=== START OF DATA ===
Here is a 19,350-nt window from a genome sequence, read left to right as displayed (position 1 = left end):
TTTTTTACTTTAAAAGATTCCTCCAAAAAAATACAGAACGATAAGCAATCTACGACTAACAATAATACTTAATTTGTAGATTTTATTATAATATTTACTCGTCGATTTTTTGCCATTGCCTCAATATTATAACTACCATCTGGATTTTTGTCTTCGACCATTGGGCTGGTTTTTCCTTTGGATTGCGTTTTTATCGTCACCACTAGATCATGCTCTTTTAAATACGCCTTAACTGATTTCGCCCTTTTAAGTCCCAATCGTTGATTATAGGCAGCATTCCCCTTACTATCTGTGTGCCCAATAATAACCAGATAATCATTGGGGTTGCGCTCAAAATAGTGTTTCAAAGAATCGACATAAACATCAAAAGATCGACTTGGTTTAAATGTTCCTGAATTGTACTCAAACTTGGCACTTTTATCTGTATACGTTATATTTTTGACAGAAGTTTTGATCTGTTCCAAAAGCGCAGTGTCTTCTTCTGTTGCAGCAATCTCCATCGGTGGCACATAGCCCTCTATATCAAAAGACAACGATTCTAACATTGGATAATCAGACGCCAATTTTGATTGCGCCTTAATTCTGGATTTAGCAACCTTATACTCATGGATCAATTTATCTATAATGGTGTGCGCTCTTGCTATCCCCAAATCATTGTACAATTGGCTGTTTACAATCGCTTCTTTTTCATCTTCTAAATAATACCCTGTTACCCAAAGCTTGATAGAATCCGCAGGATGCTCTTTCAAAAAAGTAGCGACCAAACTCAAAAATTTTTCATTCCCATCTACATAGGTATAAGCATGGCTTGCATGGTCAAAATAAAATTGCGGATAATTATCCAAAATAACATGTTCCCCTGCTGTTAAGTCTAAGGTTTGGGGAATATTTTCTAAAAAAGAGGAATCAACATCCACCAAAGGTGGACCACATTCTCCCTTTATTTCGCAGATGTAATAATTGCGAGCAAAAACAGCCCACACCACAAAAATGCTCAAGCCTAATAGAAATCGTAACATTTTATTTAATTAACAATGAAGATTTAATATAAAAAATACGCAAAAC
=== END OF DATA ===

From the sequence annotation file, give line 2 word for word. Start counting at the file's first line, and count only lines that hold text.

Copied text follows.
TTTTTTACTTTAAAAGATTCCTCCAAAAAAATACAGAACGATAAGCAATCTACGACTAACAATAATACTTAATTTGTAGATTTTATTATAATATTTACTCGTCGATTTTTTGCCATTGCCTCAATATTATAACTACCATCTGGATTTTTGTCTTCGACCATTGGGCTGGTTTTTCCTTTGGATTGCGTTTTTATCGTCACCACTAGATCATGCTCTTTTAAATACGCCTTAACTGATTTCGCCCTTTTAAGTCCCAATCGTTGATTATAGGCAGCATTCCCCTTACTATCTGTGTGCCCAATAATAACCAGATAATCATTGGGGTTGCGCTCAAAATAGTGTTTCAAAGAATCGACATAAACATCAAAAGATCGACTTGGTTTAAATGTTCCTGAATTGTACTCAAACTTGGCACTTTTATCTGTATACGTTATATTTTTGACAGAAGTTTTGATCTGTTCCAAAAGCGCAGTGTCTTCTTCTGTTGCAGCAATCTCCATCGGTGGCACATAGCCCTCTATATCAAAAGACAACGATTCTAACATTGGATAATCAGACGCCAATTTTGATTGCGCCTTAATTCTGGATTTAGCAACCTTATACTCATGGATCAATTTATCTATAATGGTGTGCGCTCTTGCTATCCCCAAATCATTGTACAATTGGCTGTTTACAATCGCTTCTTTTTCATCTTCTAAATAATACCCTGTTACCCAAAGCTTGATAGAATCCGCAGGATGCTCTTTCAAAAAAGTAGCGACCAAACTCAAAAATTTTTCATTCCCATCTACATAGGTATAAGCATGGCTTGCATGGTCAAAATAAAATTGCGGATAATTATCCAAAATAACATGTTCCCCTGCTGTTAAGTCTAAGGTTTGGGGAATATTTTCTAAAAAAGAGGAATCAACATCCACCAAAGGTGGACCACATTCTCCCTTTATTTCGCAGATGTAATAATTGCGAGCAAAAACAGCCCACACCACAAAAATGCTCAAGCCTAATAGAAATCGTAACATTTTATTTAATTAACAATGAAGATTTAATATAAAAAATACGCAAAAC